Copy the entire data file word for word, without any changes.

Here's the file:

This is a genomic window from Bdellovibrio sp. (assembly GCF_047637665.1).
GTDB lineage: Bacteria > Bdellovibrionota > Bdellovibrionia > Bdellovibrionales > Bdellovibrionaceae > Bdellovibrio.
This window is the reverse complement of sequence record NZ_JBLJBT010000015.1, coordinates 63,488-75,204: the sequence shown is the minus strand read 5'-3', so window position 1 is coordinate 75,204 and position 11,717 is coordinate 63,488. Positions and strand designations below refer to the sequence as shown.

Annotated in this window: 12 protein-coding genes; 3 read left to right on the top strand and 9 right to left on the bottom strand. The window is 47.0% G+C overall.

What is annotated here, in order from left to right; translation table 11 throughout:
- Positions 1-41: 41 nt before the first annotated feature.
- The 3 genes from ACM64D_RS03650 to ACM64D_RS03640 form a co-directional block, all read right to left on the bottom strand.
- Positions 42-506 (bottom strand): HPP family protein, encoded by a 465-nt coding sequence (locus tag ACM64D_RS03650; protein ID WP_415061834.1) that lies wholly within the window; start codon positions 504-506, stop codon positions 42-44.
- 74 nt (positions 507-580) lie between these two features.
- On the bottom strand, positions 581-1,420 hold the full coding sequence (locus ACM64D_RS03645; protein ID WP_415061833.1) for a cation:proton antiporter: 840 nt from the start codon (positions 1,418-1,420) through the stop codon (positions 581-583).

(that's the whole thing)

This is a genomic window from Bdellovibrio sp. (assembly GCF_047637665.1).
GTDB lineage: Bacteria > Bdellovibrionota > Bdellovibrionia > Bdellovibrionales > Bdellovibrionaceae > Bdellovibrio.
This window is the reverse complement of sequence record NZ_JBLJBT010000015.1, coordinates 63,488-75,204: the sequence shown is the minus strand read 5'-3', so window position 1 is coordinate 75,204 and position 11,717 is coordinate 63,488. Positions and strand designations below refer to the sequence as shown.

Annotated in this window: 12 protein-coding genes; 3 read left to right on the top strand and 9 right to left on the bottom strand. The window is 47.0% G+C overall.

What is annotated here, in order from left to right; translation table 11 throughout:
- Positions 1-41: 41 nt before the first annotated feature.
- The 3 genes from ACM64D_RS03650 to ACM64D_RS03640 form a co-directional block, all read right to left on the bottom strand.
- Positions 42-506 (bottom strand): HPP family protein, encoded by a 465-nt coding sequence (locus tag ACM64D_RS03650; protein ID WP_415061834.1) that lies wholly within the window; start codon positions 504-506, stop codon positions 42-44.
- 74 nt (positions 507-580) lie between these two features.
- On the bottom strand, positions 581-1,420 hold the full coding sequence (locus ACM64D_RS03645; protein ID WP_415061833.1) for a cation:proton antiporter: 840 nt from the start codon (positions 1,418-1,420) through the stop codon (positions 581-583).